World's best water
The world's best water - it's most plentiful element - tastes best cold.
It’s a topsy-turvy world. Spring, summer, winter and autumn come and go. The searing heat and frigid cold take a turn and then they’re gone. In between: refreshment. Cool, clear spring-fed streams carousing down a mountain ravine feed calm pools where wide-eyed trout await passing nymphs. Rampaging gully washers chafe at boulders old as dinosaurs. Water, water everywhere, good enough to drink. Nature has a hand in creating the world’s best water. Climate is a catalyst in its production. Sun and rain add a special sparkle. But there is mystery behind each refreshing sip.
Folks marvel at a sky whose iridescent blue hues support massive columns of multi-tiered thunderheads. The clouds well up as if insulted and inhaling a deep breath before throwing the first punch. Their mushrooming pinnacles roll outward and the changing whiteness launches games of look-at-that for children who see in a cloud bank a ghost with upraised arms or a dog wearing a hat. Few observers ever stop to think that they are witnessing the making of water.
What is water?
Precipitation is the fancy name for water. Water can be solid or liquid. Rain and snow are water. Sleet and hail are water. The seasons and the temperature contribute to the form in which precipitation visits the earth. Warm air that carries moisture from the earth rises much as the heated air in a room rises to the ceiling. In nature, the warm and wet air that is floating skyward eventually cools. It is the condensation created by the cooling evaporated moisture that creates precipitation. It's an amazing process that contributes to the world's best water.
What places have the most water?
Many regions of the country luxuriate in abundant supplies of water. A person can raise a ladle at any time of the year in lots of places. In areas where natural sources are iffy, one can partake of the world’s best water by selecting water products ranging from five-gallon cooler jugs to sport bottles. But imagine getting your water from nature.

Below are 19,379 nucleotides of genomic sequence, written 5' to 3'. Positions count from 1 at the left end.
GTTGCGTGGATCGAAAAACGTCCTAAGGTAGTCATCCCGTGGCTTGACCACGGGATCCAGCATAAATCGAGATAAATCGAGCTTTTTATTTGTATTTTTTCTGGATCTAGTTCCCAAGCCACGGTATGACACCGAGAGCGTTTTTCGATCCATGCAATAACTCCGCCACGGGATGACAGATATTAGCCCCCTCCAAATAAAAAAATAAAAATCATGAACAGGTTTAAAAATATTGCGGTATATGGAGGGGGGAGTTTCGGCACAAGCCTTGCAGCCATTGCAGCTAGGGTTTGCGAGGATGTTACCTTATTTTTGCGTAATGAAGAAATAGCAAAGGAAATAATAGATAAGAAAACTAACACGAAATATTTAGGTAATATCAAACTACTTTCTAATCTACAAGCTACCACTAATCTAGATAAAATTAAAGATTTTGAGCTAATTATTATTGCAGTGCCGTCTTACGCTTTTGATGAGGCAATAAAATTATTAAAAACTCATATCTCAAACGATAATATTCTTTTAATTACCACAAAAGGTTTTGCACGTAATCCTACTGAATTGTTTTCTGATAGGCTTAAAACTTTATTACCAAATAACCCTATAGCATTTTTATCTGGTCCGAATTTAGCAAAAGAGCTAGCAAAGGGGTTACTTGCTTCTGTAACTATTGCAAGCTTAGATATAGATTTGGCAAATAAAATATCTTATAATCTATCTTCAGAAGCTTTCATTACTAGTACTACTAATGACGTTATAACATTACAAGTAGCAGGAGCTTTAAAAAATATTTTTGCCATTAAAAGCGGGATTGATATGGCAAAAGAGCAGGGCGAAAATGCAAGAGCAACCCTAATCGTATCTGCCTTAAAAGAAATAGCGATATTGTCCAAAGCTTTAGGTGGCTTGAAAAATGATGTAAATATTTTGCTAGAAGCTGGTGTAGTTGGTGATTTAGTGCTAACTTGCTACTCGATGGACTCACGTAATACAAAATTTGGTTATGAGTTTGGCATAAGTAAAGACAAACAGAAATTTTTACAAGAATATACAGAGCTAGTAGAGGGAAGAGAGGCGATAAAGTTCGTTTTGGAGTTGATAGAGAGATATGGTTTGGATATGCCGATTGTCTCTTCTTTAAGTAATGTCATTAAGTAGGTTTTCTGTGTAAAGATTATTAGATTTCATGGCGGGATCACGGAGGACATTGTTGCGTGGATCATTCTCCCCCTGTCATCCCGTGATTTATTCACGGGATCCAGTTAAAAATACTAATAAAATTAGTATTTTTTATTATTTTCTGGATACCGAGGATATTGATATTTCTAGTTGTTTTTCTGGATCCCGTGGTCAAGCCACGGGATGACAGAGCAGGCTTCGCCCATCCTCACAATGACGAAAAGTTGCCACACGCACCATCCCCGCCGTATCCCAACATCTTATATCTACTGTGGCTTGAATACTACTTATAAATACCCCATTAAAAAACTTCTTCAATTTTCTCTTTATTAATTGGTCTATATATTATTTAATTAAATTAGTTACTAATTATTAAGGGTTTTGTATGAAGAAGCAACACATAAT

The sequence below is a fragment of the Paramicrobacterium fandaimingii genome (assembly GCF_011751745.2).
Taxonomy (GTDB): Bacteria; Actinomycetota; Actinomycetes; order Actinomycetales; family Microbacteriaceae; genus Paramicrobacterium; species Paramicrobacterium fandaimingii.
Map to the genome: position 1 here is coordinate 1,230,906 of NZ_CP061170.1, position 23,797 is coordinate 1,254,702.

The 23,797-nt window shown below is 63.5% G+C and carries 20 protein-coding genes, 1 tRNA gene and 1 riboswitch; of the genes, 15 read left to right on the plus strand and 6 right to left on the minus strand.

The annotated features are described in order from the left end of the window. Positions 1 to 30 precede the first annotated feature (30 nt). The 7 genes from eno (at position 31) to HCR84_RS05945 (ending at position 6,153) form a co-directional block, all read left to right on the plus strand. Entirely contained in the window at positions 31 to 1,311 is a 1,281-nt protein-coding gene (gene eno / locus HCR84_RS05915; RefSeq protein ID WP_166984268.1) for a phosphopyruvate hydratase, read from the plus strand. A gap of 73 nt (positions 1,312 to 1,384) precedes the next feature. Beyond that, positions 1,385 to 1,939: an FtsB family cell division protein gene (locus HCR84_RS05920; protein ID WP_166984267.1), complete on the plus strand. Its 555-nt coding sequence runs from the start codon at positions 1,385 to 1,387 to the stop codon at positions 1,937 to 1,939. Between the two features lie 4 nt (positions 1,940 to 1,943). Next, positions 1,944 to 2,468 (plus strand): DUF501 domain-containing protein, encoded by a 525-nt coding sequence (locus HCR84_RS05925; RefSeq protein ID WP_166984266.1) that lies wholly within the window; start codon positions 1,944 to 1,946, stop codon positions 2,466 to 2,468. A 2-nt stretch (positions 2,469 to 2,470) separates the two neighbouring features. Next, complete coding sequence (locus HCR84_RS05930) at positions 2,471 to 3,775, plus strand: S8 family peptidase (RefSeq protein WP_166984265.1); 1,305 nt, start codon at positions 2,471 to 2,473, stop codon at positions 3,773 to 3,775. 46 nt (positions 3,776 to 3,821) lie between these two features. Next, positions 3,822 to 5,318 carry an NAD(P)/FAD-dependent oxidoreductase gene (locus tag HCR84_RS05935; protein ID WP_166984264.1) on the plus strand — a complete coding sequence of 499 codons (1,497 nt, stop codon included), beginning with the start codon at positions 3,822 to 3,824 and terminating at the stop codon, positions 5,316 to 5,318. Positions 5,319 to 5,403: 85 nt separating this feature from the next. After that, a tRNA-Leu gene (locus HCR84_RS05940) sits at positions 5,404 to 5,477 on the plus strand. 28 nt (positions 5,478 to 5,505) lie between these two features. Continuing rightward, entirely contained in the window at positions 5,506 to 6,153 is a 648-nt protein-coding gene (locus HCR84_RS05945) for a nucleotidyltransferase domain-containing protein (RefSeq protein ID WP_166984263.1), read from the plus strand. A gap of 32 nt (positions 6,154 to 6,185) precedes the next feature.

Think of meandering up a misty, mountainous path edged with fragrant ginger flowers and wild orchids. If the path you visualize is located on the island of Kauai in the state of Hawaii, you’re in for a lot of water. An average rainfall there of more than 450 inches per year is not unusual. Other wet places include Alaska’s town of Little Port Walter where more than 210 annual inches is not uncommon.
What makes water taste so good?
Water is an amazing combo of hydrogen and oxygen in a two-to-one mix that gives it a biochemical nomenclature: H20. Its taste should be clean and fresh. The addition by city municipalities of chemicals such as chlorine, a purifier, can impact the taste. Naturally occurring biological events such as warm-season manifestations of algae in lakes and reservoirs make a taste difference. Minerals such as magnesium and calcium have an influence on taste. Some folks install drinking water purifiers in their homes. Not everyone can drink directly from a pure, mountain stream.
Have your water as you like it
Bottled waters come mostly as filtered varieties or products captured from sub-surface springs. One popular brand packaged in a square, plastic bottle consists of artesian water. It comes from a remote jungle island whose vast artesian aquifer abuts a primitive rain forest. Artesian water comes from a source deep underground.
Spring water can come from almost anywhere. Denmark, Germany, Spain and mountainous regions of New England are producers of bottled water. Each brand has its own characteristics and prices can be influenced by fancy packaging, aggressive advertising campaigns or the lack thereof. Lots of people swear by good old American tap water. But bottled varieties can’t be beat for portability, convenience and easy storage.
The body of evidence is human
Water is a substance that means life or death to human beings. The human body is more than 60 percent water. Individual cells, depending upon their functions, may contain some 90 percent water. Perspiration and urination are two of the major ways in which the body loses water. Experts contend that adults need to replace their lost H2O by drinking the equivalent of about 80 ounces each day. That’s 10 glasses of water, if each glass contains eight ounces. Dieters long have been counseled to drink eight glasses a day. Sounds like a good idea -- a nice cold glass of water with a few ice cubes for good measure. I’ll pour you one, too. Here’s to water! Here’s to life!